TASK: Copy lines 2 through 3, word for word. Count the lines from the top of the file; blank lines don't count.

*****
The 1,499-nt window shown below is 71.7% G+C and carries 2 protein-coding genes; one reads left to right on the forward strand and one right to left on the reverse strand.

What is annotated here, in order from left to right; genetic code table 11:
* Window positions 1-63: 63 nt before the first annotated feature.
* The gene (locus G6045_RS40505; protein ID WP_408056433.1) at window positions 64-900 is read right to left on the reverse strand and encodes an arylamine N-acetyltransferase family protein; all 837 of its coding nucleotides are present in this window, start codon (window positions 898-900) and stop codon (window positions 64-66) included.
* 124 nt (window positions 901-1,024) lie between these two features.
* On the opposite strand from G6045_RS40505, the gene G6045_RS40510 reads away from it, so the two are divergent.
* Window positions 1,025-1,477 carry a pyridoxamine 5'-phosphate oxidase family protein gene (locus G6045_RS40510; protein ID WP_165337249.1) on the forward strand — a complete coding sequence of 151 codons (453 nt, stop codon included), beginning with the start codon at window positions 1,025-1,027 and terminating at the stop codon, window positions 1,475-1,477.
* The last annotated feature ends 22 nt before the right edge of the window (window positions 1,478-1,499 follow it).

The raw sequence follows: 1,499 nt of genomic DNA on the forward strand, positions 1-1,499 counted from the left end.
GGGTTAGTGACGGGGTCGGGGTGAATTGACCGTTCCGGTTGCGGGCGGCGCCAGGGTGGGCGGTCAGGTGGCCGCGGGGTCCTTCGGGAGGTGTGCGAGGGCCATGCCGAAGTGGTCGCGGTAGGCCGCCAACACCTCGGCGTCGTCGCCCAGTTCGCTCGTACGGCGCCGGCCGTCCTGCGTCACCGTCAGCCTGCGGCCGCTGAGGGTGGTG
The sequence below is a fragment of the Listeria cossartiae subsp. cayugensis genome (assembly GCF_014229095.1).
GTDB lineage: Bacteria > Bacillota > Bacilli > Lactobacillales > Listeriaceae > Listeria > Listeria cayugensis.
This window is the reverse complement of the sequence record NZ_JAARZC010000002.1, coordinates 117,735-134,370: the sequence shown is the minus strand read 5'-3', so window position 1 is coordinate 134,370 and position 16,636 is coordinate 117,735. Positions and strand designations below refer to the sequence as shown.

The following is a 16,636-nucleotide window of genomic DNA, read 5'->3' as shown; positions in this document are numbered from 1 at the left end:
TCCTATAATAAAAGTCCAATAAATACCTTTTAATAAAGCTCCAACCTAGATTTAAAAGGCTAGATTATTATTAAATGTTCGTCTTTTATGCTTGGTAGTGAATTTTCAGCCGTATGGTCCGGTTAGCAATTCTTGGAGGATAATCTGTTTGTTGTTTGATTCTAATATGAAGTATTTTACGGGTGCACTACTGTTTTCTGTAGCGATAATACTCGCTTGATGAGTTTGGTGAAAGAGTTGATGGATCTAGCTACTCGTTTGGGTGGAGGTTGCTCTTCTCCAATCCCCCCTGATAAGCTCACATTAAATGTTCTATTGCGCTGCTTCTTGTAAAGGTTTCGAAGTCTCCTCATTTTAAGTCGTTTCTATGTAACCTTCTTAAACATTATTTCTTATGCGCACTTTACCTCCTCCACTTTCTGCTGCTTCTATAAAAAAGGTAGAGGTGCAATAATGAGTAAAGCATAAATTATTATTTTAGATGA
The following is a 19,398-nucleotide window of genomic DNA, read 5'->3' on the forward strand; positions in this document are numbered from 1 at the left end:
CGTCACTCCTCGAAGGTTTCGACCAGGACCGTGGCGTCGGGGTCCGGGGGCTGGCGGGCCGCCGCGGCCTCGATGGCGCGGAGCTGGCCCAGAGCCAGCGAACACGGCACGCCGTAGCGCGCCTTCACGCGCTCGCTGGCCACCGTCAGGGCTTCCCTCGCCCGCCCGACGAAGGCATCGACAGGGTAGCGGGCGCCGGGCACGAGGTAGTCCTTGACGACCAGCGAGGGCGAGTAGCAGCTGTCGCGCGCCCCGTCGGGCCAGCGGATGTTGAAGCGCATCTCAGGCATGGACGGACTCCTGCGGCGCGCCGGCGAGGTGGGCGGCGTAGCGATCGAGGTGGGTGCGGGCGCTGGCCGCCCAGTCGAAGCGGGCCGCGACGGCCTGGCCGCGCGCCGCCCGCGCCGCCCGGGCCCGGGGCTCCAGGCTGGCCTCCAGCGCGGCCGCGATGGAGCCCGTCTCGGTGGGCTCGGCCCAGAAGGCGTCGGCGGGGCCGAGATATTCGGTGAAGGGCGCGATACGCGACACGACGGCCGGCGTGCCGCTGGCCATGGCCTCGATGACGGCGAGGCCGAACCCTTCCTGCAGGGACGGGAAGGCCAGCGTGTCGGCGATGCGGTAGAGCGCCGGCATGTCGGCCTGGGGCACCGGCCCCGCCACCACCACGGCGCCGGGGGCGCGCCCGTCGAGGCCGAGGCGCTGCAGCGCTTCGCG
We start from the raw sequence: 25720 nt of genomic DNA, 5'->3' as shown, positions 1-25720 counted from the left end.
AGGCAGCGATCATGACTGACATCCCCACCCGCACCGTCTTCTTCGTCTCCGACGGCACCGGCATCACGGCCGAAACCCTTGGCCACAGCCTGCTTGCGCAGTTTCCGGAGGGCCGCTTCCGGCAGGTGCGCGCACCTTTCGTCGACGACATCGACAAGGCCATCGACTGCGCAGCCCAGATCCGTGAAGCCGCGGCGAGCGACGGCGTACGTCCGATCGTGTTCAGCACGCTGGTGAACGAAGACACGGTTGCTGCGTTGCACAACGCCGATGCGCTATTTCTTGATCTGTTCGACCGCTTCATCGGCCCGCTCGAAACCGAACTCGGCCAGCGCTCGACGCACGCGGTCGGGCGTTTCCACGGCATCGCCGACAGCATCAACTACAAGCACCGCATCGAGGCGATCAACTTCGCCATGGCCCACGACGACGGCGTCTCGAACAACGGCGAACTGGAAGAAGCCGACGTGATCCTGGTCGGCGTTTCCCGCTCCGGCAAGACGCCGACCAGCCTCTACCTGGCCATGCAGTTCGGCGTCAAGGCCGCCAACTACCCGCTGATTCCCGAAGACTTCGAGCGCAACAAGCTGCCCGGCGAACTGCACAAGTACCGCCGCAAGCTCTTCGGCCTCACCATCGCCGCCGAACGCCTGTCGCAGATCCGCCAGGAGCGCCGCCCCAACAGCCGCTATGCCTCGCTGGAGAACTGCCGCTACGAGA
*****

What is annotated here, in order from left to right; genetic code table 11:
* Window positions 1-63: 63 nt before the first annotated feature.